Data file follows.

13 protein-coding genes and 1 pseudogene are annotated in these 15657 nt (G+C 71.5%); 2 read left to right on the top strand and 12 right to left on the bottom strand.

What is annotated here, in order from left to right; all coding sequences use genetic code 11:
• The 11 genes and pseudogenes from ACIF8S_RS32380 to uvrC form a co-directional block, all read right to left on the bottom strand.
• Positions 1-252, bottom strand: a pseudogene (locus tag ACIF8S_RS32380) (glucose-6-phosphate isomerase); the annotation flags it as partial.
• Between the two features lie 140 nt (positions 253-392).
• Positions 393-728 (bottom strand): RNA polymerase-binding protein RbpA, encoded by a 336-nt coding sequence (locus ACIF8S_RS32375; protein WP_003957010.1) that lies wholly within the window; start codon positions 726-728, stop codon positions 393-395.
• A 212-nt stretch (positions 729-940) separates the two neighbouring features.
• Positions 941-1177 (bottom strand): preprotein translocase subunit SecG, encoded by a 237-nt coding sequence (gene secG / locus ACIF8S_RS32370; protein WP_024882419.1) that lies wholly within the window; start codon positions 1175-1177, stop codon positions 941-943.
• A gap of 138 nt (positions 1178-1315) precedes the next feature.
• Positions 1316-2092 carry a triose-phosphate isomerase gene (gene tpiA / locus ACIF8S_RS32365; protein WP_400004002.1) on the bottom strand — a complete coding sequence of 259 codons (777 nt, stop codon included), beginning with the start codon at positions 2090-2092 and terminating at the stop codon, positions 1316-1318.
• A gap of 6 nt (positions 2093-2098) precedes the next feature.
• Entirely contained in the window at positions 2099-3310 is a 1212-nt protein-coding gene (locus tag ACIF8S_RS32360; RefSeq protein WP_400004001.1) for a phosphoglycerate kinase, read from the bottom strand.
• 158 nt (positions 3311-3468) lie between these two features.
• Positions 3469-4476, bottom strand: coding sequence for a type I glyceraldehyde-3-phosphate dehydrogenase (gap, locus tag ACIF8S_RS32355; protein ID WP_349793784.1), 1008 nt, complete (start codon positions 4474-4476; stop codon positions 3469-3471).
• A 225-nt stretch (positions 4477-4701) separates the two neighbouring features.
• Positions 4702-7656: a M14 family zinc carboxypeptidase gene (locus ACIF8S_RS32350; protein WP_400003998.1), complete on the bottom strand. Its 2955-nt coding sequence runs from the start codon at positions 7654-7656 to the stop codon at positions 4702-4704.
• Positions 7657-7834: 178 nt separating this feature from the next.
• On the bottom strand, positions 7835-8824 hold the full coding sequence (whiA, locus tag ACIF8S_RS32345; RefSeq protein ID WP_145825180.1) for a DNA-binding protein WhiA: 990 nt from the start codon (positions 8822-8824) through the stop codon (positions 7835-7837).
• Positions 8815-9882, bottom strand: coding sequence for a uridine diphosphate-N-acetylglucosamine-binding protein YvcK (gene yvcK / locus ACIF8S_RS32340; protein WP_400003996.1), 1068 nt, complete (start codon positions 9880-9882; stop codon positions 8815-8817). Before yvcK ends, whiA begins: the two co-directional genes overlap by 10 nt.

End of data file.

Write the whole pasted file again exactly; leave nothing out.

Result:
13 protein-coding genes and 1 pseudogene are annotated in these 15657 nt (G+C 71.5%); 2 read left to right on the top strand and 12 right to left on the bottom strand.

What is annotated here, in order from left to right; all coding sequences use genetic code 11:
• The 11 genes and pseudogenes from ACIF8S_RS32380 to uvrC form a co-directional block, all read right to left on the bottom strand.
• Positions 1-252, bottom strand: a pseudogene (locus tag ACIF8S_RS32380) (glucose-6-phosphate isomerase); the annotation flags it as partial.
• Between the two features lie 140 nt (positions 253-392).
• Positions 393-728 (bottom strand): RNA polymerase-binding protein RbpA, encoded by a 336-nt coding sequence (locus ACIF8S_RS32375; protein WP_003957010.1) that lies wholly within the window; start codon positions 726-728, stop codon positions 393-395.
• A 212-nt stretch (positions 729-940) separates the two neighbouring features.
• Positions 941-1177 (bottom strand): preprotein translocase subunit SecG, encoded by a 237-nt coding sequence (gene secG / locus ACIF8S_RS32370; protein WP_024882419.1) that lies wholly within the window; start codon positions 1175-1177, stop codon positions 941-943.
• A gap of 138 nt (positions 1178-1315) precedes the next feature.
• Positions 1316-2092 carry a triose-phosphate isomerase gene (gene tpiA / locus ACIF8S_RS32365; protein WP_400004002.1) on the bottom strand — a complete coding sequence of 259 codons (777 nt, stop codon included), beginning with the start codon at positions 2090-2092 and terminating at the stop codon, positions 1316-1318.
• A gap of 6 nt (positions 2093-2098) precedes the next feature.
• Entirely contained in the window at positions 2099-3310 is a 1212-nt protein-coding gene (locus tag ACIF8S_RS32360; RefSeq protein WP_400004001.1) for a phosphoglycerate kinase, read from the bottom strand.
• 158 nt (positions 3311-3468) lie between these two features.
• Positions 3469-4476, bottom strand: coding sequence for a type I glyceraldehyde-3-phosphate dehydrogenase (gap, locus tag ACIF8S_RS32355; protein ID WP_349793784.1), 1008 nt, complete (start codon positions 4474-4476; stop codon positions 3469-3471).
• A 225-nt stretch (positions 4477-4701) separates the two neighbouring features.
• Positions 4702-7656: a M14 family zinc carboxypeptidase gene (locus ACIF8S_RS32350; protein WP_400003998.1), complete on the bottom strand. Its 2955-nt coding sequence runs from the start codon at positions 7654-7656 to the stop codon at positions 4702-4704.
• Positions 7657-7834: 178 nt separating this feature from the next.
• On the bottom strand, positions 7835-8824 hold the full coding sequence (whiA, locus tag ACIF8S_RS32345; RefSeq protein ID WP_145825180.1) for a DNA-binding protein WhiA: 990 nt from the start codon (positions 8822-8824) through the stop codon (positions 7835-7837).
• Positions 8815-9882, bottom strand: coding sequence for a uridine diphosphate-N-acetylglucosamine-binding protein YvcK (gene yvcK / locus ACIF8S_RS32340; protein WP_400003996.1), 1068 nt, complete (start codon positions 9880-9882; stop codon positions 8815-8817). Before yvcK ends, whiA begins: the two co-directional genes overlap by 10 nt.